Cankerworms are green caterpillars that dangle from trees in spring and illicit everything from curiosity to disgust from homeowners. They pose no threat to people, but they can defoliate landscape trees. In 2012, my home state of North Carolina and other Southeastern and Mid-Atlantic states had more cankerworms and defoliation than usual. In this article you will learn the basic biology of these critters and why management has to occur now – in the dead of winter.

Cankerworm caterpillar.

Cankerworm caterpillar.
Photos courtesy of S.D. Frank

Spring cankerworm (Paleacrita vernata) and fall cankerworm (Alsophila pometaria) are different species but have very similar characteristics. They both feed in spring on the leaves of deciduous trees such as oak, elm and maple. Cankerworms can completely defoliate trees, but 10 percent to 50 percent defoliation is more common. A year or two of defoliation will not generally affect the long-term health of large trees. However, they will be ugly the year they are defoliated, and it causes extraordinary concern among the public.

Spring and fall cankerworm eggs hatch in early spring, and caterpillars feed for four to six weeks. They spend the rest of the summer pupating in mulch and leaf litter beneath trees. In November or December, fall cankerworm adults emerge from pupae and climb up the trunk of nearby trees. They lay clusters of eggs on twigs then die. Spring cankerworms climb up trees to lay eggs in late winter and spring.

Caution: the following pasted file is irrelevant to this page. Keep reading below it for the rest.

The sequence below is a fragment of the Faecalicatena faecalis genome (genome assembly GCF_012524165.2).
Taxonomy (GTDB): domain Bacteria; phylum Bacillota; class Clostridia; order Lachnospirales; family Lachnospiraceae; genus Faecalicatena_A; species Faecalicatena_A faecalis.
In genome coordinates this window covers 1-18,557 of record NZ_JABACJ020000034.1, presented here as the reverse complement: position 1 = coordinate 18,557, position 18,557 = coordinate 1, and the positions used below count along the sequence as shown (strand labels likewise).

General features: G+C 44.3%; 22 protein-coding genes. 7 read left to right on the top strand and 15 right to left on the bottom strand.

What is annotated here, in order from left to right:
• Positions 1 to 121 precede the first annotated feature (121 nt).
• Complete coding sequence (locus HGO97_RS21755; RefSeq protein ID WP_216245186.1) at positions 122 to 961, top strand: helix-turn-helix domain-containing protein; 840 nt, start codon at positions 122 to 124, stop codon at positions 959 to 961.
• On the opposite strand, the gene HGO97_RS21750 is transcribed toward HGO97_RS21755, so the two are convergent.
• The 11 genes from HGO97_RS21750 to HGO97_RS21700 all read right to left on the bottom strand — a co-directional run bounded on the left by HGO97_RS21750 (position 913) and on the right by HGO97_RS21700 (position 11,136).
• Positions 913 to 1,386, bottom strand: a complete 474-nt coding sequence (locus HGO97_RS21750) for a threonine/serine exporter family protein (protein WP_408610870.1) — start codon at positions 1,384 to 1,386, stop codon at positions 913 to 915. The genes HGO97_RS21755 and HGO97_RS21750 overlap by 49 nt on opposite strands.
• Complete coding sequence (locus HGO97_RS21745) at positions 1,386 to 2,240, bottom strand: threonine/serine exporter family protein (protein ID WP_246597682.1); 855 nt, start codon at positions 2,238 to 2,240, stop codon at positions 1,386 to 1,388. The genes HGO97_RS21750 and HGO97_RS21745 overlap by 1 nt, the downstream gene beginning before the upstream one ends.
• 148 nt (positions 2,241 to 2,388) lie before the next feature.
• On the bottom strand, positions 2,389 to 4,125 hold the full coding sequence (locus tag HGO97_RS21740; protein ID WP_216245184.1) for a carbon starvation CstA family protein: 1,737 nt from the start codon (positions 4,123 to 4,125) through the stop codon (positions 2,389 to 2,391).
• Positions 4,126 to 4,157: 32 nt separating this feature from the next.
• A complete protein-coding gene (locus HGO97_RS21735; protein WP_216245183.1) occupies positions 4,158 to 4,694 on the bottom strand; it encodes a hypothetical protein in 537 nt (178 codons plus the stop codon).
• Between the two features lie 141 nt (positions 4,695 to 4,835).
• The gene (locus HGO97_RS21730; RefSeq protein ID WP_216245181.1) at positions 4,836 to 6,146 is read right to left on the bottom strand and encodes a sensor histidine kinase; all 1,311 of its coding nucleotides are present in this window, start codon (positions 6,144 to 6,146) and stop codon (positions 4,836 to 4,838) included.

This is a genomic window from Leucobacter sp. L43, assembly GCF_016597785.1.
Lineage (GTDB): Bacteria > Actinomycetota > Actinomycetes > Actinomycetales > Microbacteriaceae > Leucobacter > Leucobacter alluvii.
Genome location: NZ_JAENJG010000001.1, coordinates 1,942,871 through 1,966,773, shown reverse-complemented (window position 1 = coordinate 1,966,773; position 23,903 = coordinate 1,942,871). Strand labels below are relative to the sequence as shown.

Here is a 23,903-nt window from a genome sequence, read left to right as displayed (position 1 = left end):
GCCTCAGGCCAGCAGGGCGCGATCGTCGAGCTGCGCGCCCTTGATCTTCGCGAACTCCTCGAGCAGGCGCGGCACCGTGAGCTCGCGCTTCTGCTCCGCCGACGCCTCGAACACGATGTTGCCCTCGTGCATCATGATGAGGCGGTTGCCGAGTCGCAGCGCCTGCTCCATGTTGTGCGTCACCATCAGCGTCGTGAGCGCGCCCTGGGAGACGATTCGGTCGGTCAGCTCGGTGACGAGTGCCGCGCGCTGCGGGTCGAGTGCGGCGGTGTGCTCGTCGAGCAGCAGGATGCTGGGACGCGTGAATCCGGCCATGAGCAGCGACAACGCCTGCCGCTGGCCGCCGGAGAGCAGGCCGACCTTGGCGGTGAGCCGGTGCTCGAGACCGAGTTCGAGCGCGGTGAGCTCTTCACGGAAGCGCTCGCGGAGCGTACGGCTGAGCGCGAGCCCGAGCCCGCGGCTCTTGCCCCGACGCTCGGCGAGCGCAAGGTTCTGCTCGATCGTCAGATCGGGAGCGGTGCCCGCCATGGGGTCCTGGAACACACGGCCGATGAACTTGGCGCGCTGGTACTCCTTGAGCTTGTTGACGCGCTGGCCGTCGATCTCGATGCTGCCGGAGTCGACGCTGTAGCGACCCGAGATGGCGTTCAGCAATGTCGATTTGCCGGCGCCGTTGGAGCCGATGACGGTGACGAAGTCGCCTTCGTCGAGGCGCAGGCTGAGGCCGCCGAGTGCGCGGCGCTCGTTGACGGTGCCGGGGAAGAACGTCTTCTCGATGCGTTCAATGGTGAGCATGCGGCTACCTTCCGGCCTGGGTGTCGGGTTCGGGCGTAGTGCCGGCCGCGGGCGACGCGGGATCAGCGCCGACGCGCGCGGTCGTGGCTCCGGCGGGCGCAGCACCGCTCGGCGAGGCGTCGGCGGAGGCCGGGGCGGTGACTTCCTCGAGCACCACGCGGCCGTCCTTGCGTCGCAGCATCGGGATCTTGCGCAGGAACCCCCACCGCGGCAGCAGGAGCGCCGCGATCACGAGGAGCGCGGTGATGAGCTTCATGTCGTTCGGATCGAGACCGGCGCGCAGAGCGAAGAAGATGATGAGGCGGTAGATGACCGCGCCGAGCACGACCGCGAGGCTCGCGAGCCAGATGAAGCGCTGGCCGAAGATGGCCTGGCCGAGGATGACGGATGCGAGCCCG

The female moths of both species climb because they do not have wings. You can use sticky bands to capture them on the way up and prevent them from laying eggs. No eggs means no caterpillars and no defoliation. Sticky bands are made by wrapping duct tape or similar product around trees and covering it with sticky Tangle Foot.

A wingless cankerworm adult is stuck to Tangle FootTbands on a willow oak.

A wingless cankerworm adult is stuck to Tangle FootT bands on a willow oak.

Bands need to be installed before fall cankerworms begin climbing up trees in late fall, but we do not have a good way to predict this. One strategy is to band a tree outside of your office or anywhere that you will see it everyday. When you see the first moth, go out and band all the trees you intend to. Once bands are installed, they can trap a lot of moths; I have found nearly a thousand per week on some trees. Eventually moths can walk across the bodies and up the tree. Therefore, maintenance of the bands by cleaning them, replacing them or reapplying Tangle Foot is required periodically. It is also best to install the bands after all the leaves are down so they do not get covered in leaves.

Most people don’t even notice cankerworm caterpillars until they become large and defoliation is severe. By this time though they are about done feeding and treatment will not make much difference. The only time to really affect cankerworm abundance and damage is in winter. So go stick it to them!

Steve Frank is Assistant Professor and Extension Specialist in the Department of Entomology at North Carolina State University. You can receive pest alerts and updates by following @OrnaPests on Twitter and checking his blog at He can be reached at